The MSM has the public brainwashed and used conspiracy theorist as a stigma to immediately discredit anything anyone has to say that goes against the norm, most Amerikans will never realize until it is too late, and when they do and revolt, then Marshall law will be declared and another civil war will ensue.

    I will, after this day, never call the American PPL sheeple again, but use the more appropriate term lemmings.

    I try really hard not to bring 911 stuff up here, but what we see happening has been accelerated due to the events of 911, and it was absolutely abused as a catalyst to the end-goal of the neoconservative agenda.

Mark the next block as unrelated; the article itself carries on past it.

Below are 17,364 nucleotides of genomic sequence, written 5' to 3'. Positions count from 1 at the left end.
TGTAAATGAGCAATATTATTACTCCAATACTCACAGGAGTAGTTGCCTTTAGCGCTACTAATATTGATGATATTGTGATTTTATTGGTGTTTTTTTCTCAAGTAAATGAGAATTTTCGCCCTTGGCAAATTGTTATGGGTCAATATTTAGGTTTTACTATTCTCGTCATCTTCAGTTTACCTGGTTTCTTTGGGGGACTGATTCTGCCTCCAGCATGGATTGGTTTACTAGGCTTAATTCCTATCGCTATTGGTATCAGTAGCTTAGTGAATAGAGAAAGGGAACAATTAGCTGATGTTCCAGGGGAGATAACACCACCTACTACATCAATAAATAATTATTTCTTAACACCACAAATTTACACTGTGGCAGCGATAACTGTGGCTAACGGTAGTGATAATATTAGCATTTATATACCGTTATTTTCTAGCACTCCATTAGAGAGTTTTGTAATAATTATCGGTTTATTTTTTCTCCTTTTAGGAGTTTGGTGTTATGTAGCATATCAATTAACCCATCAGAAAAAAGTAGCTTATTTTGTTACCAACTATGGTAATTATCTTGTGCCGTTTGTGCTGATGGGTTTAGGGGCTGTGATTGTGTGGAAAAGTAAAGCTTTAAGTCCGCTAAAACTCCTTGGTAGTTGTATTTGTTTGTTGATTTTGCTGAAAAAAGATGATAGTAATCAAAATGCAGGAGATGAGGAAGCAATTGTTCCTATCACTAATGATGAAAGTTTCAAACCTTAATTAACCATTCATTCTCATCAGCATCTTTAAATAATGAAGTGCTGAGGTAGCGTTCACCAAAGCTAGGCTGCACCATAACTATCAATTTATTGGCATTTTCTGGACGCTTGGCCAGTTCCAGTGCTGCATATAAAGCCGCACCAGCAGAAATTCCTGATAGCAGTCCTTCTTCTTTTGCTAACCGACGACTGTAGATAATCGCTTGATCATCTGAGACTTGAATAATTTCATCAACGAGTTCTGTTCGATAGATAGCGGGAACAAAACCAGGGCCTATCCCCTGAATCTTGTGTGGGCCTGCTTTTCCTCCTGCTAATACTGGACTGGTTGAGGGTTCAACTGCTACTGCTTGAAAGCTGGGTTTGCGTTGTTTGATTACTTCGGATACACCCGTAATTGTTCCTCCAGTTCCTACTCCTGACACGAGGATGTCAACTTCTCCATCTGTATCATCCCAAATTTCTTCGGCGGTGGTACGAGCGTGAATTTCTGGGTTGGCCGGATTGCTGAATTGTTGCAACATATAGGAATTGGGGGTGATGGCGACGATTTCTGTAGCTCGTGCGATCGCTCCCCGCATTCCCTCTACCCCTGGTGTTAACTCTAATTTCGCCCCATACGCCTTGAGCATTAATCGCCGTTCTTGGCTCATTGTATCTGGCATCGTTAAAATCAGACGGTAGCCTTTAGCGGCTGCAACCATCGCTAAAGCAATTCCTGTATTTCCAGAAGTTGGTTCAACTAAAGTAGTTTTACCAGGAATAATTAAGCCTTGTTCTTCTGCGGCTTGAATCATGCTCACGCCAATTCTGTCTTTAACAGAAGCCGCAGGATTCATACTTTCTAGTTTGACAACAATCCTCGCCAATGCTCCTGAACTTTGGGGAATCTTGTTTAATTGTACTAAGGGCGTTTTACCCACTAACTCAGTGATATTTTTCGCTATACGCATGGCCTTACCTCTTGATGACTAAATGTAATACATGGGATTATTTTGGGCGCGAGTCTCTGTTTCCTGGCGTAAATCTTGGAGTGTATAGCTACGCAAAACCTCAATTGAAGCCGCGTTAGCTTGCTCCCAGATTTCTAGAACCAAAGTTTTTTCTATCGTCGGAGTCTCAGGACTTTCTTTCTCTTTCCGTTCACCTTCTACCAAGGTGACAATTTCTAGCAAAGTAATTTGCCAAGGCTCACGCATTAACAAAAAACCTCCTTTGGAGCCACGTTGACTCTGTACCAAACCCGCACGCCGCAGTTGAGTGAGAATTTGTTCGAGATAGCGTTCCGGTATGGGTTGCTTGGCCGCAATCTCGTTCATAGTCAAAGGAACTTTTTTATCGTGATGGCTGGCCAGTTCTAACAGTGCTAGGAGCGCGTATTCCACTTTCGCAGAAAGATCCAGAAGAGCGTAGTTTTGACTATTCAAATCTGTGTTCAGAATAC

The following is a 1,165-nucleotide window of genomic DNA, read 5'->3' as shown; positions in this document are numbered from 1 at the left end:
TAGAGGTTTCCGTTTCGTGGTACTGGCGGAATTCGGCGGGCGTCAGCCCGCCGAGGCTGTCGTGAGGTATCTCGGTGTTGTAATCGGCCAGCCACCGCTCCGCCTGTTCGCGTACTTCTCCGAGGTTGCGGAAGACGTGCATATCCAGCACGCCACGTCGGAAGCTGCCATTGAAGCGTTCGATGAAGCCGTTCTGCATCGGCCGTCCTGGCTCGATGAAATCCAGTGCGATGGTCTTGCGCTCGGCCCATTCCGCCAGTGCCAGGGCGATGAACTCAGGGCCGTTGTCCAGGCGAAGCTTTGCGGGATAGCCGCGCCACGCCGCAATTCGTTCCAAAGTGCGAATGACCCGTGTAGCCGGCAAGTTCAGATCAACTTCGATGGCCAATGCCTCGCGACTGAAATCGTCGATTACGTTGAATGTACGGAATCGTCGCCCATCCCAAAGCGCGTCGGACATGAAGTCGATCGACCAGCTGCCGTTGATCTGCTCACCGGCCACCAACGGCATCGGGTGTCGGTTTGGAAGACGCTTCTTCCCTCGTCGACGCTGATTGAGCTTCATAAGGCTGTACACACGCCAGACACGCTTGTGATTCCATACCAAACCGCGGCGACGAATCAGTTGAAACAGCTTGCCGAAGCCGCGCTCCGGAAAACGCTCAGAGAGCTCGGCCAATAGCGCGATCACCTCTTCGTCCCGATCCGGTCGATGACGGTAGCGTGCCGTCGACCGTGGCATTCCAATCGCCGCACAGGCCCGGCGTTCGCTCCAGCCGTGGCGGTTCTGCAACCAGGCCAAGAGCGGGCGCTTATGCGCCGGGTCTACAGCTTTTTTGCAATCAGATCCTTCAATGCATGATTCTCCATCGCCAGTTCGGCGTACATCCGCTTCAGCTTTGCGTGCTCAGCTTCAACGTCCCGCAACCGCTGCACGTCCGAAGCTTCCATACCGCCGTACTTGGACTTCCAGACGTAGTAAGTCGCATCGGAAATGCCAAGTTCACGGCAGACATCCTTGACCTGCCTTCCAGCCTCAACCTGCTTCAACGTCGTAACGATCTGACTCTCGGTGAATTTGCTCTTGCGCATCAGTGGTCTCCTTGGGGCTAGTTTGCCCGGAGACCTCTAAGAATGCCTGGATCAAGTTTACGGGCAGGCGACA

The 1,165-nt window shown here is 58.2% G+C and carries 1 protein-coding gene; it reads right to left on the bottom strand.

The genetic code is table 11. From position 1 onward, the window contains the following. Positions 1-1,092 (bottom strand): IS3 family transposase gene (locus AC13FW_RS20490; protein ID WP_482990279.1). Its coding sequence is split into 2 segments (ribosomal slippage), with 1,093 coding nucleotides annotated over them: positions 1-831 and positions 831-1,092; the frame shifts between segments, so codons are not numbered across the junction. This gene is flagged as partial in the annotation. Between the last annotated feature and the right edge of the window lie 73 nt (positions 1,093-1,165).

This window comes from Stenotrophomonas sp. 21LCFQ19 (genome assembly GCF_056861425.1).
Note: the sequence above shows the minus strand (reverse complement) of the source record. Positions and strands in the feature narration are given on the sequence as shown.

Pentagon - Black boxes - altimeter. Upon take off the altimeter gets adjusted for the barometric pressure of the day. The NTSB data from the black boxes clearly shows the adjustment after take off but upon landing/crashing no such adjustment is made. So what does that mean? Well about a 400 ft difference is all. How do we interpret that? Well that has kept me up nights and I don't have an answer for you. One thing I do know is either the NTSB data was made up or manipulated. Either conclusion brings up a myriad of additional questions to which some ppl's mind just cant handle. Is this a conspiracy theory? Or just someone like myself, and many others noticing a discrepancy in the official documents provided by the NTSB and questioning how that could possibly be?

    Alright ill get off my tinfoil soapbox now, take off my tinfoil hat and stick to the articles at hand.
    -End conspiracy laden rant.